Report: California Pot Products Increasingly Failing Health and Safety Standards

Health inspectors in California are finding that an increasing percentage of marijuana products are failing safety standards, a report says.

Health inspectors in California are finding that an increasing percentage of marijuana products are failing safety standards, a report says.

According to the Associated Press, nearly 20 percent of pot products in California are failing tests for potency, purity, and safety.

The testing has been especially tough on cannabis-infused cookies, candies and tinctures: About one-third have been blocked from store shelves.

In much smaller numbers, testing companies licensed by the state are finding unacceptable levels of pesticides, solvents and bacteria, including E. coli and salmonella, according to data provided to The Associated Press by the state Bureau of Cannabis Control.

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In the first two months, nearly 11,000 samples were tested and almost 2,000 failed. In some cases, the product must be destroyed. But many involve labeling issues that can be corrected. For example, a marijuana bud that’s tested to show a different potency than what’s on the label can be relabeled and sold with the right specification.

Bureau of Cannabis Control spokesman Alex Travers tried to explain it away as just a matter of unfamiliarity with the new testing procedures saying, “Mandatory statewide testing is a new thing and it’s going to take some time for everything to run smoothly, but on the whole we’re pleased with how things are progressing.”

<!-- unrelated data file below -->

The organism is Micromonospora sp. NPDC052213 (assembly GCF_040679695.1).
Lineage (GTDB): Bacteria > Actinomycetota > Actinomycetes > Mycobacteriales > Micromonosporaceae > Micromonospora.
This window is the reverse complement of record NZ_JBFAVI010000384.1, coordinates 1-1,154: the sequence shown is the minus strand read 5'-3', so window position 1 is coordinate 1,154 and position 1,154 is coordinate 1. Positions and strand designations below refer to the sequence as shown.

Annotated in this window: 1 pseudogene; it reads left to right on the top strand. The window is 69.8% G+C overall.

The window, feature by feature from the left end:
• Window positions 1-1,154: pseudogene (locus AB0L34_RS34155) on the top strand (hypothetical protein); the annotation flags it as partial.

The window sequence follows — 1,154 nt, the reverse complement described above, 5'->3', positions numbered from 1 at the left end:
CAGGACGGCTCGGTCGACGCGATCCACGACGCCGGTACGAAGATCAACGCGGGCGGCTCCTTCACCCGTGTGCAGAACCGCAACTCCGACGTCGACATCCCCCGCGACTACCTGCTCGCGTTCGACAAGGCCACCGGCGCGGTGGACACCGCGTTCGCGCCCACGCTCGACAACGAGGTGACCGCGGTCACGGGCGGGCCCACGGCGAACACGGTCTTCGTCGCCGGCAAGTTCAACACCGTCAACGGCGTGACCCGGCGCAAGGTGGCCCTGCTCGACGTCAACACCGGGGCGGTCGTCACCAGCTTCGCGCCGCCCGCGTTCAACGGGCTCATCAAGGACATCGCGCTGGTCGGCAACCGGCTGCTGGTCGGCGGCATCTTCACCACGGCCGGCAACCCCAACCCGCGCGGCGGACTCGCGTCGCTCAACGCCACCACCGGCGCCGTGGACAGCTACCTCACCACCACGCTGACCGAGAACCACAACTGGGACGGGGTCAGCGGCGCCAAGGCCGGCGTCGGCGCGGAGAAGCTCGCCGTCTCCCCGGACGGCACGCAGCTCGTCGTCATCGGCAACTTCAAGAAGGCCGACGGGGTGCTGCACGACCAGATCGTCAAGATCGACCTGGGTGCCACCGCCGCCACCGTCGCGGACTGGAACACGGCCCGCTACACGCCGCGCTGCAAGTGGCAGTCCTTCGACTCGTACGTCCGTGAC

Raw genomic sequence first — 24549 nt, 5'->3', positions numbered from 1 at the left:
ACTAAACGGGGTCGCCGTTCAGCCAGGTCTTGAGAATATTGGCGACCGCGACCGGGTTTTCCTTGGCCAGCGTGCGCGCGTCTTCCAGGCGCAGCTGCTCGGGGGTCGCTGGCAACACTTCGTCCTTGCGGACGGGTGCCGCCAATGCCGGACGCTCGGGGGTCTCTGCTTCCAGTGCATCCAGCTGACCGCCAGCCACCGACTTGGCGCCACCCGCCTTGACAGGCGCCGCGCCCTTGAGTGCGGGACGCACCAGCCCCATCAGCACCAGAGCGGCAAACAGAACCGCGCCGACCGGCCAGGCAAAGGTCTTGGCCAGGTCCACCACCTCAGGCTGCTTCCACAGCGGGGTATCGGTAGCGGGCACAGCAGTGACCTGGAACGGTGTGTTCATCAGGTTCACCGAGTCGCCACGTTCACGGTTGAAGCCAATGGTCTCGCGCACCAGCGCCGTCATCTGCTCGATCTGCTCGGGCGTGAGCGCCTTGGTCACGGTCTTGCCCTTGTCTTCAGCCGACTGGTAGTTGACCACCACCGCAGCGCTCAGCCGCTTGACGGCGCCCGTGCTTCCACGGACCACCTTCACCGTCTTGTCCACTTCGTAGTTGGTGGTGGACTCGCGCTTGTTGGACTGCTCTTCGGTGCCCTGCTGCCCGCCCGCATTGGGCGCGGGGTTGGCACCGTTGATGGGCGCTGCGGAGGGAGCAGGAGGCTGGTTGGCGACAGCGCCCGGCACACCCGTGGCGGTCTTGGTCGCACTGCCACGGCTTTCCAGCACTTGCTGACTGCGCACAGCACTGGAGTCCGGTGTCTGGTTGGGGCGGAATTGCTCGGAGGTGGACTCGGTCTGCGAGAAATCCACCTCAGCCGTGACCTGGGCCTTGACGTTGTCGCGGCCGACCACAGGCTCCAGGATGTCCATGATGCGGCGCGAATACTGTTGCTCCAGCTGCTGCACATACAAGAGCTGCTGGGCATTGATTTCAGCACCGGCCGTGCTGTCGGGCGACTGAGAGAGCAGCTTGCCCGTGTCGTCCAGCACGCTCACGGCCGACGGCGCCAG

But instead of complying with the testing regime, pot growers and retailers are hoping to make the testing less strict.

The California Cannabis Manufacturers Association, another industry group, is pushing for changes that include allowing companies to challenge lab testing results.

“Even if the lab admits it made an error, there is no way to change those results,” said Bryce Berryessa, an association board member who is CEO of TreeHouse dispensary in Santa Cruz County and president of La Vida Verde, which produces infused cookies.

“Labs are not perfect. Mistakes get made,” he said.

“Testing is currently costly, slow, and inconsistent,” the growers association claimed in a recent letter.

But state officials also say they are trying to stop unlicensed pot sellers from lacing their product with dangerous drugs like fentanyl.

Follow Warner Todd Huston on Twitter @warnerthuston.

The views expressed in this opinion article are solely those of their author and are not necessarily either shared or endorsed by

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